Nearly two months ago, President Joe Biden invoked a Cold War-era law to boost the domestic production of heat pumps and building insulation.
The Defense Production Act allows the commander in chief to redirect the supply of materials for the sake of national defense. Biden used it after Russia’s invasion of Ukraine, when sanctions on the gas-producing country contributed to a spike in natural gas prices.
At the time, administration officials said Biden’s actions on heat pumps and insulation could cut the energy bills of American families, reduce climate change and free up gas to support the country’s beleaguered European allies.
But since then, Biden hasn’t done much with his new authorities.
“The truth is, there’s no shortage of heat pumps,” said Francis Dietz, the vice president for public affairs at the Air-Conditioning, Heating and Refrigeration Institute. “And there never was.”
Dietz and other business leaders say demand — not supply — is the choke point for increased adoption of heat pumps and insulation in the United States. That reality collided with Biden’s orders, resulting in little headway for industries that are hamstrung by cheap gas and ubiquitous furnaces.
The Senate Democrats’ climate bill could provide the missing puzzle piece.
The “Inflation Reduction Act,” hammered out by Senate Majority Leader Chuck Schumer (D-N.Y.) and Sen. Joe Manchin (D-W.Va.), includes $9 billion to help consumers electrify their homes through rebate and energy efficiency promotion provisions. It also includes $500 million to carry out the president’s Defense Production Act orders, have also sought to expand U.S. solar panel manufacturing capacity and boost the supply of critical minerals (Energywire, June 7).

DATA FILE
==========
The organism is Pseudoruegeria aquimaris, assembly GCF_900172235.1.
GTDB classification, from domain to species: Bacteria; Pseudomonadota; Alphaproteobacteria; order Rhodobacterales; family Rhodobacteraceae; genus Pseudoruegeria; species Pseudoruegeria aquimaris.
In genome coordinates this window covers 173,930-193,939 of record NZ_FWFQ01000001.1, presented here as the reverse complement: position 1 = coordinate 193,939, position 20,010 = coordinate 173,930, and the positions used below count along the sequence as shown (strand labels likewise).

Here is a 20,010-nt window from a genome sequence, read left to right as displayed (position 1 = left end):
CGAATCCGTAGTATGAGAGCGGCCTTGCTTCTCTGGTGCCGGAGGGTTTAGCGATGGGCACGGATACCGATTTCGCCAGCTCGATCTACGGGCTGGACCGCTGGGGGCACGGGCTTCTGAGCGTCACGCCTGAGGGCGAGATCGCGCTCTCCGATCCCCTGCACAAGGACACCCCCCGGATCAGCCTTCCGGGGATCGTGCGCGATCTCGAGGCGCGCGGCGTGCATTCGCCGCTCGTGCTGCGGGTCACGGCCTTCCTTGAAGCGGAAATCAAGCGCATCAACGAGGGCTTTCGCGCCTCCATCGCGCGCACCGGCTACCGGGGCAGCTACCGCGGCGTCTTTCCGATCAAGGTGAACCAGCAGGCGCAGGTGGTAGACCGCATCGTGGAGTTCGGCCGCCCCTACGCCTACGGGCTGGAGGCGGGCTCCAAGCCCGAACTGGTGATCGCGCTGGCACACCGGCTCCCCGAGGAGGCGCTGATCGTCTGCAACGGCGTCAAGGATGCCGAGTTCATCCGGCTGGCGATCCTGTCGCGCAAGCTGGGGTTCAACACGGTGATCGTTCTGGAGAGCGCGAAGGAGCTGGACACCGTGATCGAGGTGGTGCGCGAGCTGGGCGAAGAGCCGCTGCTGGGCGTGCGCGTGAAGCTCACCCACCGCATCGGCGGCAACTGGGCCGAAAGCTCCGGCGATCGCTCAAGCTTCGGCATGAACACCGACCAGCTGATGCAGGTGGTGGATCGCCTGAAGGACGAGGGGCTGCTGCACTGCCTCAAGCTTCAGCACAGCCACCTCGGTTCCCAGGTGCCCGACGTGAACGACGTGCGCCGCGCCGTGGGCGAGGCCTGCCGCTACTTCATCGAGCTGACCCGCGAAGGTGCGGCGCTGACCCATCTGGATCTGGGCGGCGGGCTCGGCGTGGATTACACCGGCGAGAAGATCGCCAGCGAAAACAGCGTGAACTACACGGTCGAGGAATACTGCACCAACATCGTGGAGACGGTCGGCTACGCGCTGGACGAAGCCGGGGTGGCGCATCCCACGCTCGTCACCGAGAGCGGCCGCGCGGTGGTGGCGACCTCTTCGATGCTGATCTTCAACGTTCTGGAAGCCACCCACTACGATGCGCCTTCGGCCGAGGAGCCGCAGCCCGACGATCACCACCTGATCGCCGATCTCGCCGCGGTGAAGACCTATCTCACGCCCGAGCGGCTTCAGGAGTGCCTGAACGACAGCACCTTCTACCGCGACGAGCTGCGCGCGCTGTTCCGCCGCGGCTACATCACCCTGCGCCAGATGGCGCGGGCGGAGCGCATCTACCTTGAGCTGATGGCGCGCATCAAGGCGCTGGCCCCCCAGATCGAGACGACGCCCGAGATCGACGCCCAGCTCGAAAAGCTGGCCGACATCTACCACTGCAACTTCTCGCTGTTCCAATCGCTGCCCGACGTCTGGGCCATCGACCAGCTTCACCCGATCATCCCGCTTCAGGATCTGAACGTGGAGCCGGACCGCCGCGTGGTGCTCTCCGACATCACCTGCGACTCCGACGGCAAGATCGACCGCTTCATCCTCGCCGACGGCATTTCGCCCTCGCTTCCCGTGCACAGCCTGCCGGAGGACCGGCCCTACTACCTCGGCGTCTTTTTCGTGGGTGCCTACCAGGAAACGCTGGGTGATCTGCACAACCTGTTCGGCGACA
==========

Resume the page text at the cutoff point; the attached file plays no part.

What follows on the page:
While Biden’s clean energy orders were likely “a signaling move” when climate legislation in Congress was foundering, they could now take on new purpose, said Daniel Cohan, the author of “Confronting Climate Gridlock” and a civil and environmental engineering professor at Rice University.
“It seems this is finally putting some money where Biden’s mouth was and potentially driving more domestic manufacturing of those key devices,” he said. “So this is exactly the sort of push and pull that you’d want to see driving up both supply and demand, incentivizing both the manufacturing and purchasing of this equipment.”
Despite their name, heat pumps don’t generate heat, and they can be used to both warm and cool buildings.
This is how heat pumps work: They use electricity and refrigerant to push warm air out of buildings in the summer and to pull warm air into them during the winter, even in very cold conditions. Both of those functions are easier to do in well-insulated buildings.
At this point, heat pumps tend to cost more than gas- or oil-burning furnaces.
But they “are approaching cost parity compared with fossil-fuel sources of heat in multiple markets,” McKinsey & Co. said in a white paper last week. “Rising natural gas prices in certain regions, particularly in Europe, as well as continuing improvements in energy efficiency have given heat pumps an operating-cost advantage in some cases.”
European nations are rushing to install the technology.
That’s partially to address the heat waves that have been baking the continent, where air conditioners are relatively rare. It’s also in response to fears of a looming energy crisis, with Russia threatening to cut off the European Union’s main gas supply in the depths of winter.
In France, for example, energy-efficiency subsidies make “heat pumps a cheaper option for households than natural gas and oil in terms of both upfront costs and from a total-cost-of-ownership perspective,” according to Bloomberg NetZero Pathfinders. Italy, meanwhile, offers a “Superbonus” subsidy that “grants households a 110% tax rebate on the purchase price of a low-carbon heating unit.”
U.S. heating and air conditioning companies are eager to meet that European demand.
“That’s going to be a big trend that people are going to be talking a lot about, is the transition to heat pumps in Europe,” Carrier Global Corp. CEO Dave Gitlin told financial analysts last week.
“When you see parts of the world that have never had air conditioning before — whether it’s Portland, Ore., and Seattle or now London and Frankfurt — you’re going to see us leaning into that AC space,” he said during the company’s quarterly earnings call.